There is no guarantee that the implementation of the electronic system will eliminate corruption in the procurement sector. No matter what, some form of human intervention is still needed. In order for the electronic system to be most effective, it will require the full cooperation and integrity of the organisers and procurement participants.
Videotron’s procurement corruption case in 2012 in the Ministry of Cooperatives for Small to Medium Enterprises is a good example of how the electronic auction process can still be altered. In this case, the procurement officer was intervened by a bidding company whose owner was the child of a high-ranking official in the Ministry of Cooperatives for Small to Medium Enterprise at the time.
In other cases, like the electronic identification cards (e-ID), it clearly illustrates how the procurement process can be altered since the beginning/early stages, from the time the procurement budget plan was decided by DPR politicians.
Urgency for Transparency
The rise of corruption in the procurement sector is a challenge on its own amid the government’s attempts to be more efficient. Therefore, it is important to maintain a shared commitment for an effective procurement ecosystem; in implementing regulations, maintaining the integrity of organisations, procurement officers, procurement platforms, as well as their transparency and accountability mechanisms.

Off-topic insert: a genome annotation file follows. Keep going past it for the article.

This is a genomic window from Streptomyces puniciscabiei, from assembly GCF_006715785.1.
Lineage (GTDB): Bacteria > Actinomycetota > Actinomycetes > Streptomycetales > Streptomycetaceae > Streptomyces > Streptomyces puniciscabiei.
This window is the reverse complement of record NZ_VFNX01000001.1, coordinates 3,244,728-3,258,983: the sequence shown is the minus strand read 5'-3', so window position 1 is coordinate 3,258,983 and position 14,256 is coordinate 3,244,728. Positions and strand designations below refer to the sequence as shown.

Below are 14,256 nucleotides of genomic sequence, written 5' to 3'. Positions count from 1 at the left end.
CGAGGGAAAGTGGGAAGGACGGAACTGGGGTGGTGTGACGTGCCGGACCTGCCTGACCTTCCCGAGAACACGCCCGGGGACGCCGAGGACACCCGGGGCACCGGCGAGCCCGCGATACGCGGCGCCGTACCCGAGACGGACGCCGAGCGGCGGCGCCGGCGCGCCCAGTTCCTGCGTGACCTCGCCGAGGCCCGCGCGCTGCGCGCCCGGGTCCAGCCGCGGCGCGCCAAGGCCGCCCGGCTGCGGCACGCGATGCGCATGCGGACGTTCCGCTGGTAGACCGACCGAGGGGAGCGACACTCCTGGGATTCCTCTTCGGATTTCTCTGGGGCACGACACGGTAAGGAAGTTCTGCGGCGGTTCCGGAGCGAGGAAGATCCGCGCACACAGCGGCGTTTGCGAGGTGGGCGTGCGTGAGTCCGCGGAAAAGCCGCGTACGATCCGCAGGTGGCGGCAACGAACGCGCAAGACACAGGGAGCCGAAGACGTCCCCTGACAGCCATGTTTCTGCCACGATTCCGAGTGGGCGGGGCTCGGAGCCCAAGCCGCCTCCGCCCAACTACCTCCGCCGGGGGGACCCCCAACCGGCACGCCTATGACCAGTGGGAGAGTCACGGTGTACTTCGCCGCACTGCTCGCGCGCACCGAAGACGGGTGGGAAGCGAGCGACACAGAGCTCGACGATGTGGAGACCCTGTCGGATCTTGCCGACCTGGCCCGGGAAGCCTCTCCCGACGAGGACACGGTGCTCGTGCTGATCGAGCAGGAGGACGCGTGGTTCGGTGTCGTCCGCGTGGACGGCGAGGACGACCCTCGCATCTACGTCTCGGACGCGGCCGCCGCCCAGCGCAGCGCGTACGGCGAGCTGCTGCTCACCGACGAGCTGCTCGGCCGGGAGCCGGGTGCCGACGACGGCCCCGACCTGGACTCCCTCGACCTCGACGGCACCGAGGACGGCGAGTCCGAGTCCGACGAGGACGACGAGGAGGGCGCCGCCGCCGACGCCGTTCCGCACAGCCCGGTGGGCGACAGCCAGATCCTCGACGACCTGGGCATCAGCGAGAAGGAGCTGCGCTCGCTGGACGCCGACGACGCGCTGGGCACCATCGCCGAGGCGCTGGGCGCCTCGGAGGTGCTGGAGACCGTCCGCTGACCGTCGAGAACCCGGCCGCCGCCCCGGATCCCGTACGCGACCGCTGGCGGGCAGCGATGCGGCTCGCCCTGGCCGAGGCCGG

The commitment for an effective procurement ecosystem that is transparent and accountable must address three main areas: government transparency, the private sector integrity, and the public control as the main beneficiary.
In addition to having authority over the budget, the government can encourage procurement organisers to be transparent and accountable. This is to simply announce their general procurement plan to be implemented annually in each portal of every institution and national procurement portal provided by LKPP in accordance with Article 112 (2) of the Presidential Regulation No. 54/2010.
The transparency of a general procurement plan is very important because it becomes an instrument for internal supervisors and the public to oversee and prevent any procurements from renters, including from politicians. Other than that, the publication of a general procurement plan can also enhance the role of the domestic economy, in particular small to medium sized enterprises, in preparing the needs of government goods and services.